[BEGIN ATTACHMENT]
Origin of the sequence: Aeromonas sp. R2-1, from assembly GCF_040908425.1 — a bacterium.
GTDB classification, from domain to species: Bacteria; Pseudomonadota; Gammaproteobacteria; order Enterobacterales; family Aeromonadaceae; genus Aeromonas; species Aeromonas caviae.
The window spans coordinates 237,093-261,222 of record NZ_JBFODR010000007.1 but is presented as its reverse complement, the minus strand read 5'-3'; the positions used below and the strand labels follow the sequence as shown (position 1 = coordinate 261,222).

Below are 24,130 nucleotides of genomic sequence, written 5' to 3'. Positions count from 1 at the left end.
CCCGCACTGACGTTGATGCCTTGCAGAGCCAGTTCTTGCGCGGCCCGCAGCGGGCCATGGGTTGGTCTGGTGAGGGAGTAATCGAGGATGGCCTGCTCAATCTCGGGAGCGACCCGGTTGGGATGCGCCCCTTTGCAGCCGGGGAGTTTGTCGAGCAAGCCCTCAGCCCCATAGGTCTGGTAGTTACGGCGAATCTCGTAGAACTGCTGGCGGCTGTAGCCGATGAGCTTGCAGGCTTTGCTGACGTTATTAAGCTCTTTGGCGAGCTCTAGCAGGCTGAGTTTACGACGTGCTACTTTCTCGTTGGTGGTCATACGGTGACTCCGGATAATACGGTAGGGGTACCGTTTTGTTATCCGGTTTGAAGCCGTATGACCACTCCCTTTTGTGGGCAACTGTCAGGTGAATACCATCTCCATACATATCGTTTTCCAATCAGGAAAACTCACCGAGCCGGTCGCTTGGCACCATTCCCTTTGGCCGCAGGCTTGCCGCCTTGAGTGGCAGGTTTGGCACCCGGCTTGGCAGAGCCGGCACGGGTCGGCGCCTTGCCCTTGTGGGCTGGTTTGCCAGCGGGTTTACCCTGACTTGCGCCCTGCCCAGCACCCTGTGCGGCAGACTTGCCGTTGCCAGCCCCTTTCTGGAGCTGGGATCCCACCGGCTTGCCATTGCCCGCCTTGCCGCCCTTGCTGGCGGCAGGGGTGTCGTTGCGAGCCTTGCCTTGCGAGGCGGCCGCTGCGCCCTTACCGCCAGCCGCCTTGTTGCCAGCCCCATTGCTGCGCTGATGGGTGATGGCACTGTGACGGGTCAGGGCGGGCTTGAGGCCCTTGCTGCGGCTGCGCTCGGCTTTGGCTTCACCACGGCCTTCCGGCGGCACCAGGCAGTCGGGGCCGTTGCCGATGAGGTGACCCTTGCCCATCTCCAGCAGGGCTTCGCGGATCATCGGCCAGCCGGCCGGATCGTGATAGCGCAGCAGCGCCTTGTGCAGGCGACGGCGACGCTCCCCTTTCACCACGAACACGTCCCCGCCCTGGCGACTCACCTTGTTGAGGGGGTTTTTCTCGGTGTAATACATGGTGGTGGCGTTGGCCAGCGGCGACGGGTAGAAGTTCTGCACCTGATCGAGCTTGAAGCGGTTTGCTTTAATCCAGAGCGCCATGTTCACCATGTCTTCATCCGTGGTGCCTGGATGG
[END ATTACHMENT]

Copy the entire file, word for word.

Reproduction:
Origin of the sequence: Aeromonas sp. R2-1, from assembly GCF_040908425.1 — a bacterium.
GTDB classification, from domain to species: Bacteria; Pseudomonadota; Gammaproteobacteria; order Enterobacterales; family Aeromonadaceae; genus Aeromonas; species Aeromonas caviae.
The window spans coordinates 237,093-261,222 of record NZ_JBFODR010000007.1 but is presented as its reverse complement, the minus strand read 5'-3'; the positions used below and the strand labels follow the sequence as shown (position 1 = coordinate 261,222).

Below are 24,130 nucleotides of genomic sequence, written 5' to 3'. Positions count from 1 at the left end.
CCCGCACTGACGTTGATGCCTTGCAGAGCCAGTTCTTGCGCGGCCCGCAGCGGGCCATGGGTTGGTCTGGTGAGGGAGTAATCGAGGATGGCCTGCTCAATCTCGGGAGCGACCCGGTTGGGATGCGCCCCTTTGCAGCCGGGGAGTTTGTCGAGCAAGCCCTCAGCCCCATAGGTCTGGTAGTTACGGCGAATCTCGTAGAACTGCTGGCGGCTGTAGCCGATGAGCTTGCAGGCTTTGCTGACGTTATTAAGCTCTTTGGCGAGCTCTAGCAGGCTGAGTTTACGACGTGCTACTTTCTCGTTGGTGGTCATACGGTGACTCCGGATAATACGGTAGGGGTACCGTTTTGTTATCCGGTTTGAAGCCGTATGACCACTCCCTTTTGTGGGCAACTGTCAGGTGAATACCATCTCCATACATATCGTTTTCCAATCAGGAAAACTCACCGAGCCGGTCGCTTGGCACCATTCCCTTTGGCCGCAGGCTTGCCGCCTTGAGTGGCAGGTTTGGCACCCGGCTTGGCAGAGCCGGCACGGGTCGGCGCCTTGCCCTTGTGGGCTGGTTTGCCAGCGGGTTTACCCTGACTTGCGCCCTGCCCAGCACCCTGTGCGGCAGACTTGCCGTTGCCAGCCCCTTTCTGGAGCTGGGATCCCACCGGCTTGCCATTGCCCGCCTTGCCGCCCTTGCTGGCGGCAGGGGTGTCGTTGCGAGCCTTGCCTTGCGAGGCGGCCGCTGCGCCCTTACCGCCAGCCGCCTTGTTGCCAGCCCCATTGCTGCGCTGATGGGTGATGGCACTGTGACGGGTCAGGGCGGGCTTGAGGCCCTTGCTGCGGCTGCGCTCGGCTTTGGCTTCACCACGGCCTTCCGGCGGCACCAGGCAGTCGGGGCCGTTGCCGATGAGGTGACCCTTGCCCATCTCCAGCAGGGCTTCGCGGATCATCGGCCAGCCGGCCGGATCGTGATAGCGCAGCAGCGCCTTGTGCAGGCGACGGCGACGCTCCCCTTTCACCACGAACACGTCCCCGCCCTGGCGACTCACCTTGTTGAGGGGGTTTTTCTCGGTGTAATACATGGTGGTGGCGTTGGCCAGCGGCGACGGGTAGAAGTTCTGCACCTGATCGAGCTTGAAGCGGTTTGCTTTAATCCAGAGCGCCATGTTCACCATGTCTTCATCCGTGGTGCCTGGATGG